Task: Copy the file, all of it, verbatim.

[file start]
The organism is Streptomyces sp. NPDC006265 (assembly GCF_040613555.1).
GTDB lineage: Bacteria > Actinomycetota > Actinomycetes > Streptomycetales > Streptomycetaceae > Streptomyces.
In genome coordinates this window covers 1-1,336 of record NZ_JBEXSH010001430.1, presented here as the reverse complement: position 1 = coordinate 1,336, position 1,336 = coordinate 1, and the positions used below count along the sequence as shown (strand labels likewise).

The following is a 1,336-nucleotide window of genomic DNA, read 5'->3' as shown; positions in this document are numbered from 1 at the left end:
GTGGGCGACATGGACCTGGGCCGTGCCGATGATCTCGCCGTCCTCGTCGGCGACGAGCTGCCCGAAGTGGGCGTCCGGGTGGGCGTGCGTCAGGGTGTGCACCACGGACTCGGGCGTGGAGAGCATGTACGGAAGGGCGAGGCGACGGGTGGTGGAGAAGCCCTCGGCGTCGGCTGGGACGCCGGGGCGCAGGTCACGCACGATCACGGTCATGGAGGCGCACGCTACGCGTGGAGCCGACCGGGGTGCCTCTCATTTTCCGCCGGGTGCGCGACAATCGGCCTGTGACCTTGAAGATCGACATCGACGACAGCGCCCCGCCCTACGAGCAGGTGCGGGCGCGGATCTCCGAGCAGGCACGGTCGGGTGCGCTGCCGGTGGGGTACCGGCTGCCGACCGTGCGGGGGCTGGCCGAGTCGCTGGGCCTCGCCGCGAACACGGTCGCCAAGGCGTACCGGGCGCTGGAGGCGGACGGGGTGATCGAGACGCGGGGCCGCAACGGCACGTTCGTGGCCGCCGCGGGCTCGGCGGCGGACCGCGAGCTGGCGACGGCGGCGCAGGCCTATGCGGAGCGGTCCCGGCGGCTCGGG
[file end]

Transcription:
The organism is Streptomyces sp. NPDC006265 (assembly GCF_040613555.1).
GTDB lineage: Bacteria > Actinomycetota > Actinomycetes > Streptomycetales > Streptomycetaceae > Streptomyces.
In genome coordinates this window covers 1-1,336 of record NZ_JBEXSH010001430.1, presented here as the reverse complement: position 1 = coordinate 1,336, position 1,336 = coordinate 1, and the positions used below count along the sequence as shown (strand labels likewise).

The following is a 1,336-nucleotide window of genomic DNA, read 5'->3' as shown; positions in this document are numbered from 1 at the left end:
GTGGGCGACATGGACCTGGGCCGTGCCGATGATCTCGCCGTCCTCGTCGGCGACGAGCTGCCCGAAGTGGGCGTCCGGGTGGGCGTGCGTCAGGGTGTGCACCACGGACTCGGGCGTGGAGAGCATGTACGGAAGGGCGAGGCGACGGGTGGTGGAGAAGCCCTCGGCGTCGGCTGGGACGCCGGGGCGCAGGTCACGCACGATCACGGTCATGGAGGCGCACGCTACGCGTGGAGCCGACCGGGGTGCCTCTCATTTTCCGCCGGGTGCGCGACAATCGGCCTGTGACCTTGAAGATCGACATCGACGACAGCGCCCCGCCCTACGAGCAGGTGCGGGCGCGGATCTCCGAGCAGGCACGGTCGGGTGCGCTGCCGGTGGGGTACCGGCTGCCGACCGTGCGGGGGCTGGCCGAGTCGCTGGGCCTCGCCGCGAACACGGTCGCCAAGGCGTACCGGGCGCTGGAGGCGGACGGGGTGATCGAGACGCGGGGCCGCAACGGCACGTTCGTGGCCGCCGCGGGCTCGGCGGCGGACCGCGAGCTGGCGACGGCGGCGCAGGCCTATGCGGAGCGGTCCCGGCGGCTCGGG